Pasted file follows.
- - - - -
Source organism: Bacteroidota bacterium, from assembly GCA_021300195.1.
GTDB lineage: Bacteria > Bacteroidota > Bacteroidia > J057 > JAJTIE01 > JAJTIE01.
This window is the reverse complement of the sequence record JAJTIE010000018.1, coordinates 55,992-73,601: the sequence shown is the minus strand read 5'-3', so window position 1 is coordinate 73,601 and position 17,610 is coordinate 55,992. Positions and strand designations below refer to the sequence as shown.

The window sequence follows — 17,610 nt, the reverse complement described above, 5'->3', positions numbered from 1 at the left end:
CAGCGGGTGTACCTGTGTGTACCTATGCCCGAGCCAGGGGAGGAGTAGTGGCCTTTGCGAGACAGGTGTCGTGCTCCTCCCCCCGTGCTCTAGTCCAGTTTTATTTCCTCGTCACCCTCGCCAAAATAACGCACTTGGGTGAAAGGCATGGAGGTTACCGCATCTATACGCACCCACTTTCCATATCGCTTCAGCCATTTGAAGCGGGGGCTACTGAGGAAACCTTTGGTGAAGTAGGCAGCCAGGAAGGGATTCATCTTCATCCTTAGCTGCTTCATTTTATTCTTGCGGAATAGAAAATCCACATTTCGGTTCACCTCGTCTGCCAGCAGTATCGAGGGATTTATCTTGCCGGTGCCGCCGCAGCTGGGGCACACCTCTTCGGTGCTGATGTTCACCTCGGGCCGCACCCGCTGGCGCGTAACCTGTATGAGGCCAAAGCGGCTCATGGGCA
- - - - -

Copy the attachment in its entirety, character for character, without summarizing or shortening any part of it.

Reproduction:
Source organism: Bacteroidota bacterium, from assembly GCA_021300195.1.
GTDB lineage: Bacteria > Bacteroidota > Bacteroidia > J057 > JAJTIE01 > JAJTIE01.
This window is the reverse complement of the sequence record JAJTIE010000018.1, coordinates 55,992-73,601: the sequence shown is the minus strand read 5'-3', so window position 1 is coordinate 73,601 and position 17,610 is coordinate 55,992. Positions and strand designations below refer to the sequence as shown.

The window sequence follows — 17,610 nt, the reverse complement described above, 5'->3', positions numbered from 1 at the left end:
CAGCGGGTGTACCTGTGTGTACCTATGCCCGAGCCAGGGGAGGAGTAGTGGCCTTTGCGAGACAGGTGTCGTGCTCCTCCCCCCGTGCTCTAGTCCAGTTTTATTTCCTCGTCACCCTCGCCAAAATAACGCACTTGGGTGAAAGGCATGGAGGTTACCGCATCTATACGCACCCACTTTCCATATCGCTTCAGCCATTTGAAGCGGGGGCTACTGAGGAAACCTTTGGTGAAGTAGGCAGCCAGGAAGGGATTCATCTTCATCCTTAGCTGCTTCATTTTATTCTTGCGGAATAGAAAATCCACATTTCGGTTCACCTCGTCTGCCAGCAGTATCGAGGGATTTATCTTGCCGGTGCCGCCGCAGCTGGGGCACACCTCTTCGGTGCTGATGTTCACCTCGGGCCGCACCCGCTGGCGCGTAACCTGTATGAGGCCAAAGCGGCTCATGGGCA